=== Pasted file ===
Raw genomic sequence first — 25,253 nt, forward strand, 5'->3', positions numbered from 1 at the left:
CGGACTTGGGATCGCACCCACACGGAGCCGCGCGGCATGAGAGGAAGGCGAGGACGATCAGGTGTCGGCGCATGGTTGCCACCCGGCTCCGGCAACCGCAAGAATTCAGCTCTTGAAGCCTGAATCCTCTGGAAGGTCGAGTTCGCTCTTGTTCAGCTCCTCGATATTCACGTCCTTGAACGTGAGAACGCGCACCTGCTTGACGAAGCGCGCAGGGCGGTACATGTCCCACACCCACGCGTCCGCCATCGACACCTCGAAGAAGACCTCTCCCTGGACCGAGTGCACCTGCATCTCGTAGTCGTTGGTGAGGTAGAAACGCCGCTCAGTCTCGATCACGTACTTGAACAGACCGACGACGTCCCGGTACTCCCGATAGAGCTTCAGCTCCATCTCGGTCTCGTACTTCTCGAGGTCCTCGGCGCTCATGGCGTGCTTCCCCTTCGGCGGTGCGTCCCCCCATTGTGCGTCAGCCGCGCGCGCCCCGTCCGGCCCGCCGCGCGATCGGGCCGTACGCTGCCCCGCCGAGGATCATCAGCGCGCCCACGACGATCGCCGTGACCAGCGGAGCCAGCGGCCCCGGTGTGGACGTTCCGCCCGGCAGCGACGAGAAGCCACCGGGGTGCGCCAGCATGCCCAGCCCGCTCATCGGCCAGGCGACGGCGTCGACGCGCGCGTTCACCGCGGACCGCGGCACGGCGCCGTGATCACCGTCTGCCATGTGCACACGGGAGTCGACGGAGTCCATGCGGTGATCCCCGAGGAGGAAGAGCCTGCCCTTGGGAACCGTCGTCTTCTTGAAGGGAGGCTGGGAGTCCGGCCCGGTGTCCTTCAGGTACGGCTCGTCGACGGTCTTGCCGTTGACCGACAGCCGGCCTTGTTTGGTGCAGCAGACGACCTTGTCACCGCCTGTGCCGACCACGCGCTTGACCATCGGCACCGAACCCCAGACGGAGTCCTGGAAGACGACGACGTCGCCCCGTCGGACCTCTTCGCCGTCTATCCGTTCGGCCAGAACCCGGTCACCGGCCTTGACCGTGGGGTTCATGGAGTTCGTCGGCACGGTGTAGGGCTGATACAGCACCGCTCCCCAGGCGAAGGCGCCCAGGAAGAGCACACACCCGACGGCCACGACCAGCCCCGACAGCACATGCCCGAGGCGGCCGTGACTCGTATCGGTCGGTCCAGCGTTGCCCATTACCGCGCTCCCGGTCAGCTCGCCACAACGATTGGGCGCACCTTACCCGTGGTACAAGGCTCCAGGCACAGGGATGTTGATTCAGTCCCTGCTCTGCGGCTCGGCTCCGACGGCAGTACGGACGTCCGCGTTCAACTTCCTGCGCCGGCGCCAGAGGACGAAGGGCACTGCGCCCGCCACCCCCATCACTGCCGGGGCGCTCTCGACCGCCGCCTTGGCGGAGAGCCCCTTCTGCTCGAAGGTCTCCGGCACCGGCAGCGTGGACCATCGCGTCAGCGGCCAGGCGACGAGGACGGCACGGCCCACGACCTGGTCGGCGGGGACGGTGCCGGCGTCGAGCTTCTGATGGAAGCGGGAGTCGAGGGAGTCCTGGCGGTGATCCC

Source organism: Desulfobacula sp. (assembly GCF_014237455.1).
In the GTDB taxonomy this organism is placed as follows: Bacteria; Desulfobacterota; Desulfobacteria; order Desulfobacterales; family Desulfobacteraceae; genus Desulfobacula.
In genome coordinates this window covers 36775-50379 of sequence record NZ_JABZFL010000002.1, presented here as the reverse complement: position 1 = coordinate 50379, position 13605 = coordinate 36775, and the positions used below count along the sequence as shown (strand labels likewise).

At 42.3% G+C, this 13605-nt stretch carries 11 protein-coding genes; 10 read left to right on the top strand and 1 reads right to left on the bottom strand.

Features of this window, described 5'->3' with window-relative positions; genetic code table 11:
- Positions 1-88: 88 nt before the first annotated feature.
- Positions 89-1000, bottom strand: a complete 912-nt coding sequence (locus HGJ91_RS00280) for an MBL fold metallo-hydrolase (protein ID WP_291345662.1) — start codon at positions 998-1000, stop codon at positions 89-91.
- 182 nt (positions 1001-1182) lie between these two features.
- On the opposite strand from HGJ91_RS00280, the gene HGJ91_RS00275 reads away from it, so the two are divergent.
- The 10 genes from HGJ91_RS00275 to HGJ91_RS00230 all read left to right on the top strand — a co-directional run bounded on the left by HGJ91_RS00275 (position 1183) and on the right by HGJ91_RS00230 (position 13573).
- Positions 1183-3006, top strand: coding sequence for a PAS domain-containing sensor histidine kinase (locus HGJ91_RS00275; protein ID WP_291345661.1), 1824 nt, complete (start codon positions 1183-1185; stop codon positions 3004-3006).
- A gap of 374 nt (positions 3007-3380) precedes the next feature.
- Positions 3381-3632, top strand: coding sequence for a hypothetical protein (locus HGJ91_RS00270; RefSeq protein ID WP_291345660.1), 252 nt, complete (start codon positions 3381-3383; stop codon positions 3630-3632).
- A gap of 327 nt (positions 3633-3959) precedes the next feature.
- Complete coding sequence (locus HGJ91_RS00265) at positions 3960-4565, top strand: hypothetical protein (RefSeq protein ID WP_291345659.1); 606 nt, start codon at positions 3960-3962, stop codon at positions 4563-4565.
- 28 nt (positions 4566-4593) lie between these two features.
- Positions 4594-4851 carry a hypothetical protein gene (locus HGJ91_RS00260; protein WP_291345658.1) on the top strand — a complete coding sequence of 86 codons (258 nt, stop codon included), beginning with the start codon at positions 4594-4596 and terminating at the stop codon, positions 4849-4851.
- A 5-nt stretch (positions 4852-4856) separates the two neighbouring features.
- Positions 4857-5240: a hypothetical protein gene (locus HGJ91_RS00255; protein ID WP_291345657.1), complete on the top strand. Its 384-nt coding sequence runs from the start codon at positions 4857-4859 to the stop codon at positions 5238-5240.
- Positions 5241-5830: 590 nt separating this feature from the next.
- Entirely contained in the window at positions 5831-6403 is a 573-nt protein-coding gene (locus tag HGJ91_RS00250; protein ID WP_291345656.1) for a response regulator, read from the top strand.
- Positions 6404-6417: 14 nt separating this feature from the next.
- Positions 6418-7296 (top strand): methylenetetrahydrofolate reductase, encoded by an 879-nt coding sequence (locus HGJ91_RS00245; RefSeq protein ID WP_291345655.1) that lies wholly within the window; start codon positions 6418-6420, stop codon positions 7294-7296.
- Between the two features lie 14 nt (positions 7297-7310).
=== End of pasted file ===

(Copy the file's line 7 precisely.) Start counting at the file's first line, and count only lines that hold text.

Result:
Features of this window, described 5'->3' with window-relative positions; genetic code table 11: